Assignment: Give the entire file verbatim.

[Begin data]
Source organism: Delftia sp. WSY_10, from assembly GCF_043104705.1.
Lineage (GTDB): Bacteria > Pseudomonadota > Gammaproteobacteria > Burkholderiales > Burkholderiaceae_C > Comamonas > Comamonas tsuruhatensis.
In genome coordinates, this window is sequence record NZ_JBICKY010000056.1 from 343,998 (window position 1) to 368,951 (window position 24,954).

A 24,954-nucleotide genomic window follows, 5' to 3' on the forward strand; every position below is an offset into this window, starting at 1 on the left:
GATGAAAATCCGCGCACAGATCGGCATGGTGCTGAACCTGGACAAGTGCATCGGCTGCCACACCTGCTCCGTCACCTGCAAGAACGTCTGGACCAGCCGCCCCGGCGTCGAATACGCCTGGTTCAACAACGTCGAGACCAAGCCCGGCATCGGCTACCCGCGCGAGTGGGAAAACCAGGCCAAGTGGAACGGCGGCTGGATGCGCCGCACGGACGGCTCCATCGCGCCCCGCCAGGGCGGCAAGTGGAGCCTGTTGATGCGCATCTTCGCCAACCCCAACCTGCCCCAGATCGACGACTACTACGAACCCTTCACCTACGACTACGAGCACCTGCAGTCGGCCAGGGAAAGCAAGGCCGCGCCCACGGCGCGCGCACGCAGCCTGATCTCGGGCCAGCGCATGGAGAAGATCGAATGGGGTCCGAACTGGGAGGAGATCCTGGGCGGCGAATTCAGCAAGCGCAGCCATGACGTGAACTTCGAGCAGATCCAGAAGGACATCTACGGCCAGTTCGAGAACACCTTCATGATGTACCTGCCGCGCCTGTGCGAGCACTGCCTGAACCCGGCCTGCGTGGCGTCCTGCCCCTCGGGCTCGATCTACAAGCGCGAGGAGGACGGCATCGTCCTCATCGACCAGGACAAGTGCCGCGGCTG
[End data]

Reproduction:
Source organism: Delftia sp. WSY_10, from assembly GCF_043104705.1.
Lineage (GTDB): Bacteria > Pseudomonadota > Gammaproteobacteria > Burkholderiales > Burkholderiaceae_C > Comamonas > Comamonas tsuruhatensis.
In genome coordinates, this window is sequence record NZ_JBICKY010000056.1 from 343,998 (window position 1) to 368,951 (window position 24,954).

A 24,954-nucleotide genomic window follows, 5' to 3' on the forward strand; every position below is an offset into this window, starting at 1 on the left:
GATGAAAATCCGCGCACAGATCGGCATGGTGCTGAACCTGGACAAGTGCATCGGCTGCCACACCTGCTCCGTCACCTGCAAGAACGTCTGGACCAGCCGCCCCGGCGTCGAATACGCCTGGTTCAACAACGTCGAGACCAAGCCCGGCATCGGCTACCCGCGCGAGTGGGAAAACCAGGCCAAGTGGAACGGCGGCTGGATGCGCCGCACGGACGGCTCCATCGCGCCCCGCCAGGGCGGCAAGTGGAGCCTGTTGATGCGCATCTTCGCCAACCCCAACCTGCCCCAGATCGACGACTACTACGAACCCTTCACCTACGACTACGAGCACCTGCAGTCGGCCAGGGAAAGCAAGGCCGCGCCCACGGCGCGCGCACGCAGCCTGATCTCGGGCCAGCGCATGGAGAAGATCGAATGGGGTCCGAACTGGGAGGAGATCCTGGGCGGCGAATTCAGCAAGCGCAGCCATGACGTGAACTTCGAGCAGATCCAGAAGGACATCTACGGCCAGTTCGAGAACACCTTCATGATGTACCTGCCGCGCCTGTGCGAGCACTGCCTGAACCCGGCCTGCGTGGCGTCCTGCCCCTCGGGCTCGATCTACAAGCGCGAGGAGGACGGCATCGTCCTCATCGACCAGGACAAGTGCCGCGGCTG